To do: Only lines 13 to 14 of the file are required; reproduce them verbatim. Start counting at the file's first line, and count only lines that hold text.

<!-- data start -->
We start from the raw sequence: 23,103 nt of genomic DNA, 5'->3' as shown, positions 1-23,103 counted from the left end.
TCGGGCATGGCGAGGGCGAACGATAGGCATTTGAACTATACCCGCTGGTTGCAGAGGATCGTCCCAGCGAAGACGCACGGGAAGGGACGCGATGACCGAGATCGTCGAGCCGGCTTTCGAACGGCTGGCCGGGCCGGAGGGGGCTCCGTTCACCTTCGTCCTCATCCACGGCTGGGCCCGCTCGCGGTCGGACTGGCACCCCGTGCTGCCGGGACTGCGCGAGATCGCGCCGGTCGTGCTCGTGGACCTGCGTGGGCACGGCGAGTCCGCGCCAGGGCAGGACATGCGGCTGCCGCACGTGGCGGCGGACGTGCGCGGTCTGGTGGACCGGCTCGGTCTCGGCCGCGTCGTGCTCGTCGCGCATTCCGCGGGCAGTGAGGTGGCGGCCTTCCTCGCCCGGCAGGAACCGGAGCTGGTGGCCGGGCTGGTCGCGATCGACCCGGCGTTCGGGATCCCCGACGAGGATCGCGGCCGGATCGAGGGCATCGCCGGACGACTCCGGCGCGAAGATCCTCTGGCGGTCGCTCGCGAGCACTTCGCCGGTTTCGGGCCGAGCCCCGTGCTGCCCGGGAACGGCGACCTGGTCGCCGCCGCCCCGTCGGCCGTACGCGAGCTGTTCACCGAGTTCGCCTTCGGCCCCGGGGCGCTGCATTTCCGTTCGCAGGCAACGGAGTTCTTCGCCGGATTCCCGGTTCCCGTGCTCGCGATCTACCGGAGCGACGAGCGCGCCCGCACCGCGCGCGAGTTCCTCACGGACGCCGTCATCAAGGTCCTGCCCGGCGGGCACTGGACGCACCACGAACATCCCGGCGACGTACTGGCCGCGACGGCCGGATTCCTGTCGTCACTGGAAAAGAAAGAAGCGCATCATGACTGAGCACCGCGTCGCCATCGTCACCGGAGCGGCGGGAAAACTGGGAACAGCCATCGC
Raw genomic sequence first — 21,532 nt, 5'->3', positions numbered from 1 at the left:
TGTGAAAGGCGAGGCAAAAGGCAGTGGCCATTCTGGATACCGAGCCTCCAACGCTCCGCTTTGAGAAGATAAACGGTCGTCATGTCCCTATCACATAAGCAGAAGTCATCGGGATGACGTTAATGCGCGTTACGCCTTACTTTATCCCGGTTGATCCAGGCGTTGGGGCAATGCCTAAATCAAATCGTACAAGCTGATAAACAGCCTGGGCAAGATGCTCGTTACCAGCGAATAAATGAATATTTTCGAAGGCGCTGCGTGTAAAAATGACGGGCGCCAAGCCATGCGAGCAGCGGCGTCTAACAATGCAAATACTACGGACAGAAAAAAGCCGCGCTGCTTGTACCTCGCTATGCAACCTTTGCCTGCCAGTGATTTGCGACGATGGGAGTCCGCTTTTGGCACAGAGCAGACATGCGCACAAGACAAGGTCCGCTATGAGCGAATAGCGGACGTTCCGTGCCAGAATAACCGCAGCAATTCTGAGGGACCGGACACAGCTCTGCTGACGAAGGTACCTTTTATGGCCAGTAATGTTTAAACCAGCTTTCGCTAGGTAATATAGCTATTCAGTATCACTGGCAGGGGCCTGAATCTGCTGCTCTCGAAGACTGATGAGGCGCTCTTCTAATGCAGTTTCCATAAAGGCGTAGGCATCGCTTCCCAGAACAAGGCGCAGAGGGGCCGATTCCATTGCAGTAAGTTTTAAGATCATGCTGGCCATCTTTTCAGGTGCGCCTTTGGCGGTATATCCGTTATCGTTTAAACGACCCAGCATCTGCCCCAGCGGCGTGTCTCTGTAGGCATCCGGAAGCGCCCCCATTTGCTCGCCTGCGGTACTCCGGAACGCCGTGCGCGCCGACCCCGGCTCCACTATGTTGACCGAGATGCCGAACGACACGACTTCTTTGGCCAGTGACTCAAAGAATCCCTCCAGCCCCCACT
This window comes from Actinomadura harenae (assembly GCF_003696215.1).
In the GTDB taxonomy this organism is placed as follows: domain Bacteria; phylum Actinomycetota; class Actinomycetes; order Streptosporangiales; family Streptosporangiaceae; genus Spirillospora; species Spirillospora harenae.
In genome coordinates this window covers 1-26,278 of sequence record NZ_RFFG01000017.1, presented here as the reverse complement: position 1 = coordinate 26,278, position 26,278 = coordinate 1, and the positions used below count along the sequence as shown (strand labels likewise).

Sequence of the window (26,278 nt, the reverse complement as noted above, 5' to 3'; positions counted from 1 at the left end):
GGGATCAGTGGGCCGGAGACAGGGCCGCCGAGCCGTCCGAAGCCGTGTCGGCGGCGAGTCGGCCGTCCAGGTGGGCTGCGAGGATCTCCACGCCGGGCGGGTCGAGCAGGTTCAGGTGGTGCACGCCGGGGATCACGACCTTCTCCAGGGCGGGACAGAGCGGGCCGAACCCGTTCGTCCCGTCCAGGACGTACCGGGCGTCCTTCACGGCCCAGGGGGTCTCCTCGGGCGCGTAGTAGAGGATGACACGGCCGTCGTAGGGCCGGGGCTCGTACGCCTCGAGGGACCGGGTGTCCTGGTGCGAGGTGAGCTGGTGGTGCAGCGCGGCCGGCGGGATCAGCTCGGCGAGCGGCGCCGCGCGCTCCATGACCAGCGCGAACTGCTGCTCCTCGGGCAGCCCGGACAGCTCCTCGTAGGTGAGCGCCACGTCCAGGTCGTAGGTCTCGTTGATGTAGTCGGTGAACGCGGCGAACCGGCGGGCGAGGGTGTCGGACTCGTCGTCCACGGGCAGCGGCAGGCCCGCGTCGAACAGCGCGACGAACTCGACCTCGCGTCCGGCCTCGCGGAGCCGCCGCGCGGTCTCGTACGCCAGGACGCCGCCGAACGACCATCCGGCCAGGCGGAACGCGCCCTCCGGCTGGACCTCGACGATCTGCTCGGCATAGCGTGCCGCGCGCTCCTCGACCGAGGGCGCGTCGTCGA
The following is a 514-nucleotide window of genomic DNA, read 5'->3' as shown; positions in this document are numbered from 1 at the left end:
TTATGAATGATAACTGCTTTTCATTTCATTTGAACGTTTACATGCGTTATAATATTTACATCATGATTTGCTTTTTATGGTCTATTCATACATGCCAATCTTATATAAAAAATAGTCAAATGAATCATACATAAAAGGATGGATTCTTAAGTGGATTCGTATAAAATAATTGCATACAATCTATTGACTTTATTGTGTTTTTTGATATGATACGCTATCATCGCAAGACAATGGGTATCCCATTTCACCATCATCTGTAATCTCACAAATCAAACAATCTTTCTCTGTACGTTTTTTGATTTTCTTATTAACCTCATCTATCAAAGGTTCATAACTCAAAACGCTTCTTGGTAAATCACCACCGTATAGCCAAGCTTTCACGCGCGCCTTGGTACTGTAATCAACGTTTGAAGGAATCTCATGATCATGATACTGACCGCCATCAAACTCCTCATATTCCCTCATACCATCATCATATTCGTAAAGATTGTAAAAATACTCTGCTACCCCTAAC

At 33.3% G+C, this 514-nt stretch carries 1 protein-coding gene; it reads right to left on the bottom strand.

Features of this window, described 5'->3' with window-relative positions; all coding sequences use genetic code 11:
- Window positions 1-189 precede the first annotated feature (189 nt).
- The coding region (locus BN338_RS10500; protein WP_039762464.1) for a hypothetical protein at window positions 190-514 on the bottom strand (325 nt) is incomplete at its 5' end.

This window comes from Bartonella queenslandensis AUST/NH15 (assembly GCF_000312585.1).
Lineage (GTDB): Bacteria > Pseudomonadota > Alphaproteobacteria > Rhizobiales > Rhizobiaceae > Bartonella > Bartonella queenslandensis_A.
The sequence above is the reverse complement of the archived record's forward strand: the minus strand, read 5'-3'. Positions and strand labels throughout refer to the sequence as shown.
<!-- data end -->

Features of this window, described 5'->3' with window-relative positions; all coding sequences use genetic code 11:
- Window positions 1-189 precede the first annotated feature (189 nt).